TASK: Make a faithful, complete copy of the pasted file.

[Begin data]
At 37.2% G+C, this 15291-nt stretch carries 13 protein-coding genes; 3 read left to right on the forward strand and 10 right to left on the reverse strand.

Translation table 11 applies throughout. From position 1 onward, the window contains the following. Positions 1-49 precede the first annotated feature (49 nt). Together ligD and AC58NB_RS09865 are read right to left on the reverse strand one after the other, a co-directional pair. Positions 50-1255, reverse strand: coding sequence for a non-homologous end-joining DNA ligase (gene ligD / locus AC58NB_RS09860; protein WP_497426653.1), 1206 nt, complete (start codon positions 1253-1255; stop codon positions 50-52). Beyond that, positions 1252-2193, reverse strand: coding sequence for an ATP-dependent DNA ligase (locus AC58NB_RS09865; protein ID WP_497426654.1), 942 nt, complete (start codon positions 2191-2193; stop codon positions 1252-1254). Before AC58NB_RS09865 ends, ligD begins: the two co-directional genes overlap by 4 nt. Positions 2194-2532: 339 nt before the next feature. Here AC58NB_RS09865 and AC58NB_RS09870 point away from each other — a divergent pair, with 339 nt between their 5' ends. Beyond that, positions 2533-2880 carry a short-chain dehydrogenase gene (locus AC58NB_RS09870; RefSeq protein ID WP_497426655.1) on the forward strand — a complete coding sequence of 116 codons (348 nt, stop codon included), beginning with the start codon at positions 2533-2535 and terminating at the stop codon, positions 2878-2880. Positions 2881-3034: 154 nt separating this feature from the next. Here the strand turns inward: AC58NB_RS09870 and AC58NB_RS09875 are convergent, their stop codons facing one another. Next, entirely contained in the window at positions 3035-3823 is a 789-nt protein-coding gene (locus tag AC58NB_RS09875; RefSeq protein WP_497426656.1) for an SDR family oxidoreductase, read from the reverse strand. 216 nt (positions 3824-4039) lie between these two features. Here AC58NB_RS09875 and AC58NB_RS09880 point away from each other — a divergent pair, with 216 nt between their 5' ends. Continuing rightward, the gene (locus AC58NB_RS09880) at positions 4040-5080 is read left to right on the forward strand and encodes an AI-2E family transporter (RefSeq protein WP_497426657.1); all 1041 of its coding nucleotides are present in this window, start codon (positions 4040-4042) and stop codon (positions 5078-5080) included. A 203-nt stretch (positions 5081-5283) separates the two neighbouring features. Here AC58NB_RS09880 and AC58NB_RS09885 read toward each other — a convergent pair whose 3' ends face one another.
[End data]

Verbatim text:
At 37.2% G+C, this 15291-nt stretch carries 13 protein-coding genes; 3 read left to right on the forward strand and 10 right to left on the reverse strand.

Translation table 11 applies throughout. From position 1 onward, the window contains the following. Positions 1-49 precede the first annotated feature (49 nt). Together ligD and AC58NB_RS09865 are read right to left on the reverse strand one after the other, a co-directional pair. Positions 50-1255, reverse strand: coding sequence for a non-homologous end-joining DNA ligase (gene ligD / locus AC58NB_RS09860; protein WP_497426653.1), 1206 nt, complete (start codon positions 1253-1255; stop codon positions 50-52). Beyond that, positions 1252-2193, reverse strand: coding sequence for an ATP-dependent DNA ligase (locus AC58NB_RS09865; protein ID WP_497426654.1), 942 nt, complete (start codon positions 2191-2193; stop codon positions 1252-1254). Before AC58NB_RS09865 ends, ligD begins: the two co-directional genes overlap by 4 nt. Positions 2194-2532: 339 nt before the next feature. Here AC58NB_RS09865 and AC58NB_RS09870 point away from each other — a divergent pair, with 339 nt between their 5' ends. Beyond that, positions 2533-2880 carry a short-chain dehydrogenase gene (locus AC58NB_RS09870; RefSeq protein ID WP_497426655.1) on the forward strand — a complete coding sequence of 116 codons (348 nt, stop codon included), beginning with the start codon at positions 2533-2535 and terminating at the stop codon, positions 2878-2880. Positions 2881-3034: 154 nt separating this feature from the next. Here the strand turns inward: AC58NB_RS09870 and AC58NB_RS09875 are convergent, their stop codons facing one another. Next, entirely contained in the window at positions 3035-3823 is a 789-nt protein-coding gene (locus tag AC58NB_RS09875; RefSeq protein WP_497426656.1) for an SDR family oxidoreductase, read from the reverse strand. 216 nt (positions 3824-4039) lie between these two features. Here AC58NB_RS09875 and AC58NB_RS09880 point away from each other — a divergent pair, with 216 nt between their 5' ends. Continuing rightward, the gene (locus AC58NB_RS09880) at positions 4040-5080 is read left to right on the forward strand and encodes an AI-2E family transporter (RefSeq protein WP_497426657.1); all 1041 of its coding nucleotides are present in this window, start codon (positions 4040-4042) and stop codon (positions 5078-5080) included. A 203-nt stretch (positions 5081-5283) separates the two neighbouring features. Here AC58NB_RS09880 and AC58NB_RS09885 read toward each other — a convergent pair whose 3' ends face one another.